The Children (1980) - Blu-ray

This is a drive-in film that deserves the extra attention.  With a gruesome agenda but little money behind it, the film STILL delivers a good shock or two.  The acting might be hokey at times, but the practical effects are great.  They kids even go after the dog!!!  All of it, on a relatively dim shoot, looks pretty great on this newly scanned and restored 2K transfer. 

Vinegar Syndrome, using the best possible prints for this new scan, have gone out of their way to deliver what is being labeled as the Director’s Cut of this flick.  It is now available on blu-ray.  Careful, though, there is only one way to stop these hugging monsters . . . and it requires you to keep a sword, er, handy.

3 beers


[tab title="Details"]

The Children (1980) - Blu-ray

MPAA Rating: R.
93 mins
: Max Kalmanowicz
Carlton J. Albright, Edward Terry
Martin Shakar, Gil Rogers, Gale Garnett
: Horror
It only takes five to hold a town in TERROR...
Memorable Movie Quote: "I dunno, looks like some kind of a... a pimp."
Theatrical Distributor:
World Northal
Official Site:
Release Date:
June 13, 1980
DVD/Blu-ray Release Date:
November 23, 2018
Synopsis: Something is terrifyingly wrong with the children of Ravenback. After their school bus passes through a mysterious cloud of yellow smoke, the children are are transformed into bloodthirsty zombies with black fingernails which burn anything they touch. As parents and unwitting townspeople are burned to a crisp, the local police force frantically searches for the missing kids, unaware of their new and deadly powers…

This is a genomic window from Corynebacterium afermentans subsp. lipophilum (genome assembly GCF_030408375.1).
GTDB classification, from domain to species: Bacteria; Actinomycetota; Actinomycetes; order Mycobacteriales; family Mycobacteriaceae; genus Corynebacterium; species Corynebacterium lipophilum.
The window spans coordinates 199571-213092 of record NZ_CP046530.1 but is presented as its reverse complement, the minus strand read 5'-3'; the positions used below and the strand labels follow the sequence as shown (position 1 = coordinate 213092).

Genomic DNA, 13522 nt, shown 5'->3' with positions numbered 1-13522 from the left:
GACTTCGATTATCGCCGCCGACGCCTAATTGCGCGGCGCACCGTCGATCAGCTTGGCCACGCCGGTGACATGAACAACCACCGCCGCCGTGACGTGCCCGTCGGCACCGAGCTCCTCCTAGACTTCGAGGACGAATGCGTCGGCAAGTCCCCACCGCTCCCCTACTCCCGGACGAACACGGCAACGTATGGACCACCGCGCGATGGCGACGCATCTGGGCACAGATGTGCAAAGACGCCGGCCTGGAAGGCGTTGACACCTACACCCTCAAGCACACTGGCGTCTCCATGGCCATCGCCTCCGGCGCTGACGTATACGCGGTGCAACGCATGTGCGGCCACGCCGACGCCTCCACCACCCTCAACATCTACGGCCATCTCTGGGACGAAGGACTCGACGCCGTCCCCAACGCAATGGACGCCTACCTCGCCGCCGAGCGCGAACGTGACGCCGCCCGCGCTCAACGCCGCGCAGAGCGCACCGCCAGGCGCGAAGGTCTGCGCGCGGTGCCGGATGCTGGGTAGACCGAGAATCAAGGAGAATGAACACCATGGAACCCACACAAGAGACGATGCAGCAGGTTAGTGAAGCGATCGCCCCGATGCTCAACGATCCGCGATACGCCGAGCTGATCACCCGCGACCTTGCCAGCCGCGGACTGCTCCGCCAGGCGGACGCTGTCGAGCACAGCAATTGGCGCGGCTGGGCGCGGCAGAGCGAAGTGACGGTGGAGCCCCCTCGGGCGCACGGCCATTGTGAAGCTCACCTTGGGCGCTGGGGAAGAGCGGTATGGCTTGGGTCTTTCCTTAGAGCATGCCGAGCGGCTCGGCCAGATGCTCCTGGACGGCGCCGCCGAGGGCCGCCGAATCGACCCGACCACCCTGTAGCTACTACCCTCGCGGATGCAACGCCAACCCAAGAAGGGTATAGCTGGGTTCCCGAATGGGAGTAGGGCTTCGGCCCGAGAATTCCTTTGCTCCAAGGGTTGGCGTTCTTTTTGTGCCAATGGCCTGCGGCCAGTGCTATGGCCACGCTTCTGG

[tab title="Blu-ray Review"]

The Children (1980) - Blu-ray


Blu-ray Details:

The Children (Slipcover)

Home Video Distributor: Vinegar Syndrome
Available on Blu-ray
- November 23, 2018
Screen Formats: 1.85:1
: English SDH
English: DTS-HD Master Audio Mono
Discs: Blu-ray Disc; Two-disc set; DVD copy
Region Encoding: Region-free playback

Newly scanned and remastered in 2K from the best surviving sources, The Children looks as good as it is ever going to get.  Presented with an aspect ratio of 1.85, it is the punched-up color you will notice first.  The reds are delicious and the greens are fertile.  The blues go deep, too.  From the whites of the farm houses to the glint of silver in the moonlight, the transfer has the film loaded with details and fresh-looking life.  The sound is presented in a choice between DTS HD MA 5.1 and 2.0 options.



  • There is a NEW audio commentary from director Max Kalmanowicz included with this release.

Special Features:

With reversible cover art, a new commentary track, supplemental items featuring archival audio interviews from the filmmakers, new interviews with the cast and crew, a look at the locations of the shoot, a lost scene, and more archival interviews, fans of this low budget slasher will be pleased with Vinegar Syndrome’s efforts.

  • Archival audio commentary with producer/co-writer Carlton J. Albright
  • Childhood Memories: Making the Children
  • Return to Ravensback
  • The Lost Scene
  • Archival video interview with Carlton J. Albright
  • Memories of The Children
  • Making The Children
  • The Children: The Musical


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[tab title="Art"]

The Children (1980) - Blu-ray

The Children (1980) - Blu-ray